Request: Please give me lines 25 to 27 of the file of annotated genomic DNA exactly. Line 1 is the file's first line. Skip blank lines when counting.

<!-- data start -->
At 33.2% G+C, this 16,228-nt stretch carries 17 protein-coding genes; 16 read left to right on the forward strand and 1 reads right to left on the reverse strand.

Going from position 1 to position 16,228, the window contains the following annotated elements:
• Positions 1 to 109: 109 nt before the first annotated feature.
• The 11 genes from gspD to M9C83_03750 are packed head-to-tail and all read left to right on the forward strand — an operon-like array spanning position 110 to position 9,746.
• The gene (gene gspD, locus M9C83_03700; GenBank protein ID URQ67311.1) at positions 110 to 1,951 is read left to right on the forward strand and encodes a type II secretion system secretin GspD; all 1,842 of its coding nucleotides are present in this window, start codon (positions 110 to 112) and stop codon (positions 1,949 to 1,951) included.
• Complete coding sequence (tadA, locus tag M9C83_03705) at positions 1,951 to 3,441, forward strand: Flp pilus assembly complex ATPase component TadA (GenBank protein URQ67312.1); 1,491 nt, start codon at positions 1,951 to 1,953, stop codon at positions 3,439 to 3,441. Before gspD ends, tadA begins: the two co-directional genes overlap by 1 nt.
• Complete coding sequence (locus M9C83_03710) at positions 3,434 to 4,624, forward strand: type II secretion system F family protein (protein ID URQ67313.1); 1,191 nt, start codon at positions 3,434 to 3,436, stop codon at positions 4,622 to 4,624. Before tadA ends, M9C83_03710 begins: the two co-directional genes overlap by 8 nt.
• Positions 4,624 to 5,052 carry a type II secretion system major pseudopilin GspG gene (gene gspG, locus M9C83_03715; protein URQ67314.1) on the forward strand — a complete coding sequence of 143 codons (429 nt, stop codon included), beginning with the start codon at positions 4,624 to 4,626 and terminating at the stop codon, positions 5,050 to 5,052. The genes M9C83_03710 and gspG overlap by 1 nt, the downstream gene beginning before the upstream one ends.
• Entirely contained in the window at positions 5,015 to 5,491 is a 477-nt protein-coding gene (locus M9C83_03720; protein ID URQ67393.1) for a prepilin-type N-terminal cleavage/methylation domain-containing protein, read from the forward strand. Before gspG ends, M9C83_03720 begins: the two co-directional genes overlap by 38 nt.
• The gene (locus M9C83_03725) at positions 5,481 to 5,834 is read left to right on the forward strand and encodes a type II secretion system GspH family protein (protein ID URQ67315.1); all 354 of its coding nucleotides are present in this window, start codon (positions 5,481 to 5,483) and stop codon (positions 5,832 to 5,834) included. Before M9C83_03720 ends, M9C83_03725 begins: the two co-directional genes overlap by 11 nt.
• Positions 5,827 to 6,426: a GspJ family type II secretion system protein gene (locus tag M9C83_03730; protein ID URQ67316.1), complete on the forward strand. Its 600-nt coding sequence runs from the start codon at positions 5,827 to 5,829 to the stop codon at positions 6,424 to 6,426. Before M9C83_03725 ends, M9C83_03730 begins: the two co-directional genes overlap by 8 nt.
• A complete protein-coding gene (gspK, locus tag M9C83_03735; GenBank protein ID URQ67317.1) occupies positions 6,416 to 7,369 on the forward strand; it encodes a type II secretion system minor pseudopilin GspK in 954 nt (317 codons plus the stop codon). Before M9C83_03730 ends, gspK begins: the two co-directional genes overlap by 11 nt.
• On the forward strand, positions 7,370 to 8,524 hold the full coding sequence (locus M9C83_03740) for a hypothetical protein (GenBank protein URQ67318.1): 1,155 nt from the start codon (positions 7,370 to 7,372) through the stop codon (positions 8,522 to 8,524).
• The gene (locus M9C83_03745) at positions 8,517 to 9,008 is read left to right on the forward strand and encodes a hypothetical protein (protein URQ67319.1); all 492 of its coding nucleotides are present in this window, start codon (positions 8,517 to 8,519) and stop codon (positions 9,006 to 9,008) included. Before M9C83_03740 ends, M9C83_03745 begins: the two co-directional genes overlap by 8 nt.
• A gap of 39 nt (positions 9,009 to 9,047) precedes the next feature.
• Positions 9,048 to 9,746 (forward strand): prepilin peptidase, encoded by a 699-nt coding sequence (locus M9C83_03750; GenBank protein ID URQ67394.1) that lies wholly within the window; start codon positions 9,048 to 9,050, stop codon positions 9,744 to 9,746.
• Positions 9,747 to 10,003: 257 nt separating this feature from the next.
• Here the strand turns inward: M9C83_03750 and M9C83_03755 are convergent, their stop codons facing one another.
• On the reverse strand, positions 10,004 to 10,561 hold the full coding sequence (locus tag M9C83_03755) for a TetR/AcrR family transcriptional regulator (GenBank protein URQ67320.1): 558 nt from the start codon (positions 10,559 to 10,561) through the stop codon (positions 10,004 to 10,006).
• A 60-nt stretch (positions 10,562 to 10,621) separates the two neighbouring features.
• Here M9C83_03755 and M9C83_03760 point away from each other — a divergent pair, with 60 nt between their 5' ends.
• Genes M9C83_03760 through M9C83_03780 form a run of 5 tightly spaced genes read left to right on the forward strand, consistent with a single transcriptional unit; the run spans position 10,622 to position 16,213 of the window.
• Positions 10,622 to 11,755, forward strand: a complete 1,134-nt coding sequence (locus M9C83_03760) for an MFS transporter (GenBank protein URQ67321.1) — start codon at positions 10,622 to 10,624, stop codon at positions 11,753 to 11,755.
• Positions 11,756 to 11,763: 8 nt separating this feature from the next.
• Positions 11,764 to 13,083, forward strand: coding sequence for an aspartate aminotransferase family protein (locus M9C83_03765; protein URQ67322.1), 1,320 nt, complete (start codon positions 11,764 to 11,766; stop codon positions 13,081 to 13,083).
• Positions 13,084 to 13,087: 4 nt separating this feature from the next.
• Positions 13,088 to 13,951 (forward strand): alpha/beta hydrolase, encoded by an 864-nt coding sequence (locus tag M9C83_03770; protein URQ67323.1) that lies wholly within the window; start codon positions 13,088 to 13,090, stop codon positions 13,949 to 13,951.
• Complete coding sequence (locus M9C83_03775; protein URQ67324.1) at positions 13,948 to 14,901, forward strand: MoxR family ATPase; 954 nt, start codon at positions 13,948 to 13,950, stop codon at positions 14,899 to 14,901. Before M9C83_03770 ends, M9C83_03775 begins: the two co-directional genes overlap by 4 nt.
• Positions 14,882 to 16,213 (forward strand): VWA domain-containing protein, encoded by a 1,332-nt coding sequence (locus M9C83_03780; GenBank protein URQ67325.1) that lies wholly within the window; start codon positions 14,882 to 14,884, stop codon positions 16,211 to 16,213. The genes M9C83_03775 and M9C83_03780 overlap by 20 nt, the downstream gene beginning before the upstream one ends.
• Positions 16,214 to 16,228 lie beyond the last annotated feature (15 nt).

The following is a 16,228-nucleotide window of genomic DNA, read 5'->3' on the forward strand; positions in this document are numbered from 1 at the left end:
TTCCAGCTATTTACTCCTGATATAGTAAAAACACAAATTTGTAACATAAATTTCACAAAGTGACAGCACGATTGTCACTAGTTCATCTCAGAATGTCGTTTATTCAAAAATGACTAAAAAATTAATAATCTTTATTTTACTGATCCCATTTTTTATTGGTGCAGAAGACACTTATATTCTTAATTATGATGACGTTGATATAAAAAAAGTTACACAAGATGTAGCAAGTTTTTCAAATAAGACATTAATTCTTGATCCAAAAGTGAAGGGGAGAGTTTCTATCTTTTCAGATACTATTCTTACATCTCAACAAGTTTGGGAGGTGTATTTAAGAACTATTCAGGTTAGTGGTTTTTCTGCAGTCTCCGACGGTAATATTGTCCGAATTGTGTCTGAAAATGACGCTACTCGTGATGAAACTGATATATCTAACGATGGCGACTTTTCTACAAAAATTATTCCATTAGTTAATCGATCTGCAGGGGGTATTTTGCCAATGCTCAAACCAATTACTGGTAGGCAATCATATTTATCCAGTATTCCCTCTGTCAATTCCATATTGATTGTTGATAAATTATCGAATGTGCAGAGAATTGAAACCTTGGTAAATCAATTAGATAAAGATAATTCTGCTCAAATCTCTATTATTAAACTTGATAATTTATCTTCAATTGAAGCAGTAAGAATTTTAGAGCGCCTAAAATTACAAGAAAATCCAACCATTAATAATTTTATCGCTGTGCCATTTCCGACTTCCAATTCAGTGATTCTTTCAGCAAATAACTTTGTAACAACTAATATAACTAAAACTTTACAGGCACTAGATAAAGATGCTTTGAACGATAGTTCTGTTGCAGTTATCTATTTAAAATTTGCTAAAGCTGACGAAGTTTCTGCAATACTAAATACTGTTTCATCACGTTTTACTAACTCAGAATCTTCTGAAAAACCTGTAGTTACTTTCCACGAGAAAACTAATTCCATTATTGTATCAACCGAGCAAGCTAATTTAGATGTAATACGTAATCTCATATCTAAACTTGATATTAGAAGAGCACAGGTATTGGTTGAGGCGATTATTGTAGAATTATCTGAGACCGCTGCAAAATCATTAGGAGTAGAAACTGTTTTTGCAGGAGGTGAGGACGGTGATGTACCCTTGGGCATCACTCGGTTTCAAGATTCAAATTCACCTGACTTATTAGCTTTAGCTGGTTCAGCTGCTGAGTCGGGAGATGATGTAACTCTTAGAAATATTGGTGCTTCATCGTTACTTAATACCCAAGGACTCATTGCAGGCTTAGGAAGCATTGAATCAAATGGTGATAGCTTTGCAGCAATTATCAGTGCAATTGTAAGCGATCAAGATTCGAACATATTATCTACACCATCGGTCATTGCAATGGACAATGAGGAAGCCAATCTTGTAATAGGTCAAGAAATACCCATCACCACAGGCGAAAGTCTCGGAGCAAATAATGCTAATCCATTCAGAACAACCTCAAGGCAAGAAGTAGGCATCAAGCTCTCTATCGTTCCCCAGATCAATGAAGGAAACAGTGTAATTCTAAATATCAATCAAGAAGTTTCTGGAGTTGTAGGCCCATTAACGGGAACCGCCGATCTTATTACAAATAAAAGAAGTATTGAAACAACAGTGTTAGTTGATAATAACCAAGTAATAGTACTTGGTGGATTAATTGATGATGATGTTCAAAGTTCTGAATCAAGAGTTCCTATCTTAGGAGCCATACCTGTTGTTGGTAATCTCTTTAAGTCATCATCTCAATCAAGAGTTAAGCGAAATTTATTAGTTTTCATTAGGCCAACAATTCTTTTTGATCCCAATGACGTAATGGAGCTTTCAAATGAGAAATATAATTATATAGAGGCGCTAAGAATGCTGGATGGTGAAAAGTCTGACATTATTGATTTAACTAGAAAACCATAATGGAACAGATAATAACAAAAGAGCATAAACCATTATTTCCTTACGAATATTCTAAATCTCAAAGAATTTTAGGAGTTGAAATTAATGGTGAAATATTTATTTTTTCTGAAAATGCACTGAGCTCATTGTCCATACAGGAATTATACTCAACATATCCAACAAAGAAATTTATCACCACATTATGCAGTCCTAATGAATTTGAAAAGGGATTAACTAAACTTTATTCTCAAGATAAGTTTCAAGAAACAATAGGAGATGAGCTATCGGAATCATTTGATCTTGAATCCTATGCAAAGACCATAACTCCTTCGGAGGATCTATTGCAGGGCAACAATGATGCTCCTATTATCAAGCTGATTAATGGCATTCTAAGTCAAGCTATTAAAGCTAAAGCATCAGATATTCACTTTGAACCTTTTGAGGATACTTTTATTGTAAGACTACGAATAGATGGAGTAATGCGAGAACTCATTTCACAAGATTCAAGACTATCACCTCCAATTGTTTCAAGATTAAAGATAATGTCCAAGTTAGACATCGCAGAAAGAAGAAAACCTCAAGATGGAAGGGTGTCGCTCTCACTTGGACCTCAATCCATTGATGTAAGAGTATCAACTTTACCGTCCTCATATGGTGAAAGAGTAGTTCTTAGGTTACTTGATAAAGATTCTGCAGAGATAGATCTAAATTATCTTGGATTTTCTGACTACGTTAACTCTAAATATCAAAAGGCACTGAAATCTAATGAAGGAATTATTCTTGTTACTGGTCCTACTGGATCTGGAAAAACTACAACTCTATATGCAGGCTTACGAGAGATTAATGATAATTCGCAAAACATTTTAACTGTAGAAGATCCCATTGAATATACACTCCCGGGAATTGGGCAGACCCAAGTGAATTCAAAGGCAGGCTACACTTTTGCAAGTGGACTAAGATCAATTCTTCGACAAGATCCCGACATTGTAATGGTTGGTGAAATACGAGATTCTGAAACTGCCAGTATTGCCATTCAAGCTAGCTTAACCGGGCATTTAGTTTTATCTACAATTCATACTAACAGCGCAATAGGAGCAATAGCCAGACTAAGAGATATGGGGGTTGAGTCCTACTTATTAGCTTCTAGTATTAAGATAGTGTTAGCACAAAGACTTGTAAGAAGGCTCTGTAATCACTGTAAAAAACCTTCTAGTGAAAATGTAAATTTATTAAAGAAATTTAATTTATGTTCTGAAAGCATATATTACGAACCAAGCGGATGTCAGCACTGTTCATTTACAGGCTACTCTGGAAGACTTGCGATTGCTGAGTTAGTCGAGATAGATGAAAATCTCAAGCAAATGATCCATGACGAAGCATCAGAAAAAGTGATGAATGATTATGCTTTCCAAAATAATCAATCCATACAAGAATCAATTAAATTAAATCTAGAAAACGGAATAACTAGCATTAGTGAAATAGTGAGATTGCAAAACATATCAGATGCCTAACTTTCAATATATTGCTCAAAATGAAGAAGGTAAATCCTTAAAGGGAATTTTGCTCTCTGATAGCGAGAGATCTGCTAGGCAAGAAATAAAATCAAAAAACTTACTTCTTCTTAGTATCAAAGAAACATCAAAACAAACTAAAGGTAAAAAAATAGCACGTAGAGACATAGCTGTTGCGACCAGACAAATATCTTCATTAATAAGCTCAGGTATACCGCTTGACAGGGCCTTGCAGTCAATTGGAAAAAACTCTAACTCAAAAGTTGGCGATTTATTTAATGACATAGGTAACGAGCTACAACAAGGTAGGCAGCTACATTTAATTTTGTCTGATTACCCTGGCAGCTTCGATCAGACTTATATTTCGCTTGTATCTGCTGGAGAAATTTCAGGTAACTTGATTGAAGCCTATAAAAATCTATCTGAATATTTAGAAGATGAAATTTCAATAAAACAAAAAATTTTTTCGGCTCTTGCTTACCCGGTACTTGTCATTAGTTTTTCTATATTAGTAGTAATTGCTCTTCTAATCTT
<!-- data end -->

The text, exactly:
• Positions 11,764 to 13,083, forward strand: coding sequence for an aspartate aminotransferase family protein (locus M9C83_03765; protein URQ67322.1), 1,320 nt, complete (start codon positions 11,764 to 11,766; stop codon positions 13,081 to 13,083).
• Positions 13,084 to 13,087: 4 nt separating this feature from the next.
• Positions 13,088 to 13,951 (forward strand): alpha/beta hydrolase, encoded by an 864-nt coding sequence (locus tag M9C83_03770; protein URQ67323.1) that lies wholly within the window; start codon positions 13,088 to 13,090, stop codon positions 13,949 to 13,951.